Caution Advised When Using Bitfinex

Update August 30, 2015: After one year Bitfinex might not have defaulted, but the platform is struggling in some areas. The site’s continuous poor performance has caused numerous losses, while the exchange also got hacked in May 2015 losing 1,400 BTC. These events largely confirm the risk of trading at the platform as argued below. A full review on the exchange can be found here.



Bitfinex is a cryptocurrency exchange that markets itself as the most “advanced financial place in the Bitcoin world.” But a close look at one of the services offered by the exchange, the possibility for providing liquidity, reveals that users have a very good reason to be cautious or even avoid using the exchange operated from the British Virgin Islands (BVI).

Loans

On Bitfinex users can take on loans for a default period of 30 days, at a rate of currently 0.1078 percent per day. They can be used by traders to leverage trading positions in margin trading. The loans are offered by other users who want to earn money in a safe way, by providing liquidity. If a trader’s position loses money, then a margin call will trigger and eventually lead to a force-closure of the position. This happens well before the funds required to pay back loans are even touched. For the lender, this results in a risk free return. The lender has no other obligations towards the trader.

Credit spreads

As all offered loans and respective interest rates can be observed, it becomes possible to derive some information from the rates involved. To this purpose, the credits spreads have to be taken into consideration. These would be equal to the difference between the return on a 30 day loan via Bitfixed and the return on 1 month Treasury Bills. The latter return is considered the risk-free interest rate over this period, currently equal to 0.03 percent. Treasuries are considered risk-free because they are backed by the U.S. government.

Loans made on Bitfinex are also risk-free according to the platform. Even so, the interest rates are a lot higher than 0.03 percent for 30 days. In fact, the rate was 0.1078 percent per day. For 30 days, this comes down to 3.29 percent rather than 0.03 percent. Liquidity providers pay 15 percent of their income to Bitfinex, hence effectively interest rates are 2.79 percent. This might seem odd, as higher returns must be directly related to higher risk, but is mainly caused by the fact that loans made on Bitfinex are not as risk-free as the platform claims they are. After all, if the exchange suddenly defaults or disappears, then all money present on the platform might be gone as well. Since there is no counterparty risk on the traders due to the exchange’s system, the full credit spread is caused by counterparty risk on the exchange itself.

Implied Default Probability

To give further meaning to this, it is required to know that a credit spread is equal to the probability of default times the loss given default. In reality, only the credit spreads can be observed. By estimating the loss given default, it is possible to derive the implied default probability. In other words, the market derived probability that Bitfinex will default over a certain period of time.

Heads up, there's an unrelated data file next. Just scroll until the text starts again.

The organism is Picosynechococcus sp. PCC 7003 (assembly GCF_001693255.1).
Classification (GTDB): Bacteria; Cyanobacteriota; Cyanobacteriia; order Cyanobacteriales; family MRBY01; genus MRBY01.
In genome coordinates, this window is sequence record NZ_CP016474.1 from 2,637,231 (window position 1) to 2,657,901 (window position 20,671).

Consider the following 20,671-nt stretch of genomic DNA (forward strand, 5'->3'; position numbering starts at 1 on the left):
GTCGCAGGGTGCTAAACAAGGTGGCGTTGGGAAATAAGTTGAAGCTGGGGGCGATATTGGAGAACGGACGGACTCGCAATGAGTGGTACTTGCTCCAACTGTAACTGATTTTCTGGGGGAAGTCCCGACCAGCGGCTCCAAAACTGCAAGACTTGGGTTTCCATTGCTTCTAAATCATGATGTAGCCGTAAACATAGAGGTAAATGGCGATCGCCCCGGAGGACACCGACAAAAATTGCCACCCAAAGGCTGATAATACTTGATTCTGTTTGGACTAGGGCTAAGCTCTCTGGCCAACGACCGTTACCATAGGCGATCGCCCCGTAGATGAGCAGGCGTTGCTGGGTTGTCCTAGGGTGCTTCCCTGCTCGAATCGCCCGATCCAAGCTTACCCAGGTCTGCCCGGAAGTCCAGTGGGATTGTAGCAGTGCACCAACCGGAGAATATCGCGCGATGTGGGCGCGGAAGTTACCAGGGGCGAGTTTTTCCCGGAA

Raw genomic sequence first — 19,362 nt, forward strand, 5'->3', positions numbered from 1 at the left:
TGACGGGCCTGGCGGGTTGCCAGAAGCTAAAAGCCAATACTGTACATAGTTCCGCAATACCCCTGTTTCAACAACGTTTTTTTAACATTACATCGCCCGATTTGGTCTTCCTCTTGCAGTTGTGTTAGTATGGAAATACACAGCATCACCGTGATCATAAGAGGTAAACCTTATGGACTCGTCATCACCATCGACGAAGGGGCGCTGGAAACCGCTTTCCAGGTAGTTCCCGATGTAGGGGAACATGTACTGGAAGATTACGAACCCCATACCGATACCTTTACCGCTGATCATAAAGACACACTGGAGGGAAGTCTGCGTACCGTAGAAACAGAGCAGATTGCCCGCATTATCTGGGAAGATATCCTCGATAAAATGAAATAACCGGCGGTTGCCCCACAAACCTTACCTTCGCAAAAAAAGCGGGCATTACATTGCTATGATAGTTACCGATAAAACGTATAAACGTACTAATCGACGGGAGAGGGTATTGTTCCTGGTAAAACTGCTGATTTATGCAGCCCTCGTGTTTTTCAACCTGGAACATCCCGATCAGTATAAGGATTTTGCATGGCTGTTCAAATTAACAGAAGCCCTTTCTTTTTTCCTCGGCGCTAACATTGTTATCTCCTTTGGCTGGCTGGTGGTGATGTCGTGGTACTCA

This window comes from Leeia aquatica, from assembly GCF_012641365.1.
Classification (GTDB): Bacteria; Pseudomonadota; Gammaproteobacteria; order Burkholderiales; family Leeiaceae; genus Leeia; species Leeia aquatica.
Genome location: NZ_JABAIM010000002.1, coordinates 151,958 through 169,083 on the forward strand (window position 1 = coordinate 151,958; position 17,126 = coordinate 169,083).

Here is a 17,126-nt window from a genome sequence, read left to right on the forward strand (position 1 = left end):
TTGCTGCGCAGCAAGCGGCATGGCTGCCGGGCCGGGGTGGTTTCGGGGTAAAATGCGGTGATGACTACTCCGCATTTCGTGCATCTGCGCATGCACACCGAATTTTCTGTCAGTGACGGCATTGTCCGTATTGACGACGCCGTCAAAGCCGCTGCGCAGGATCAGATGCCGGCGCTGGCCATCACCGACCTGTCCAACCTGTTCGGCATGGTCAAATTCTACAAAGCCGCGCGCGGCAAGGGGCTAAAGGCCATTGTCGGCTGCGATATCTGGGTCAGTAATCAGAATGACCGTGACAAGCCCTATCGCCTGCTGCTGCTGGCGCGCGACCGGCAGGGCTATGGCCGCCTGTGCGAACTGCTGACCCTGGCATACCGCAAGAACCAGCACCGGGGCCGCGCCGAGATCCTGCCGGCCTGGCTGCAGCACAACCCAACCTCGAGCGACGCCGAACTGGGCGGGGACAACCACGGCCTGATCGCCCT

For 30 days, the credit spread on Bitfinex loans is equal to 2.79 percent minus the 0.03 percent risk-free rate. To get the implied default probability, the remaining 2.76 percent has to be divided by the loss given default. This would be the percentage of money lost if a default actually occurs. This is another estimation, but given that Bitfinex is based in Hong Kong, retrieving any money is likely to be difficult in the event of a default. Because of this, it is a fair assumption to estimate losses at either 100 percent or 75 percent (the standard percentage applied by ISDA for subordinated debt) if Bitfinex defaults. The probability of default of Bitfinex over a period of 30 days can then be determined at 2.76 percent or 3.68 percent respectively.

Note that the probability of default increases if the loss given default decreases in this calculation. This is due to the fact that the credit spreads in reality follow from default probabilities, and not the other way around. If the probability of default would remain static, a decrease in the loss given default would result in a lower credit spread.

Using the same methodology, the annualized interest rates on Bitfinex loans would be equal to 39.70 percent. The risk-free rate for 1 year Treasuries is just 0.11 percent, hence the both the credit spread and implied probability of default would be 39.59 percent. If a loss given default of 75 percent is assumed, then the implied probability of default would be 52.79 percent over a one year period.

Caution Advised

Given the previous, the markets imply a substantial chance that Bitfinex will default over the coming year. Simply holding Bitcoins is actually a lot less risky. The current 1 day volatility of Bitcoin, based on the past 30 days, is just 1.15 percent. This can be annualized by multiplying with the square root of 365 (days), which results in nearly 22 percent. This figure implies a 16 percent chance that Bitcoin will lose more than 22 percent over a one year period. A loss of more than 66 percent will statistically only have a 0.135 percent probability. The conclusion is that providing a USD loan via Bitfinex is a lot more risky than holding Bitcoins, not to mention trading and holding Bitcoins via Bitfinex.

  • Yeah, there seems to be a growing concern among many that the Bitfinex “credit bubble” will not end well

    https://bitcointalk.org/index.php?topic=667105.0

  • bitcoinbravo

    Complete garbage analysis — how does a USD swap rate equal a credit default swap(CDS) ?also what do you have to say then to the BTC swap rate of 0.0055% ? You see how as a trader I completely curb stomped your model and threw it into the worthless scrap bin of heap of economic models by so called “economists”

    • You throw this under “garbage” even though you cannot even tell the difference between a loan and a swap. In a swap agreement, variable performance is swapped for a fixed-rate. The USD lender does not get any variable performance in these so-called “swaps” hence they are plain loans. In a BTC swap the lender does get exposed to BTC performance, so there is no way they can be compared to USD loans.

      • Maximo Joshua Rossi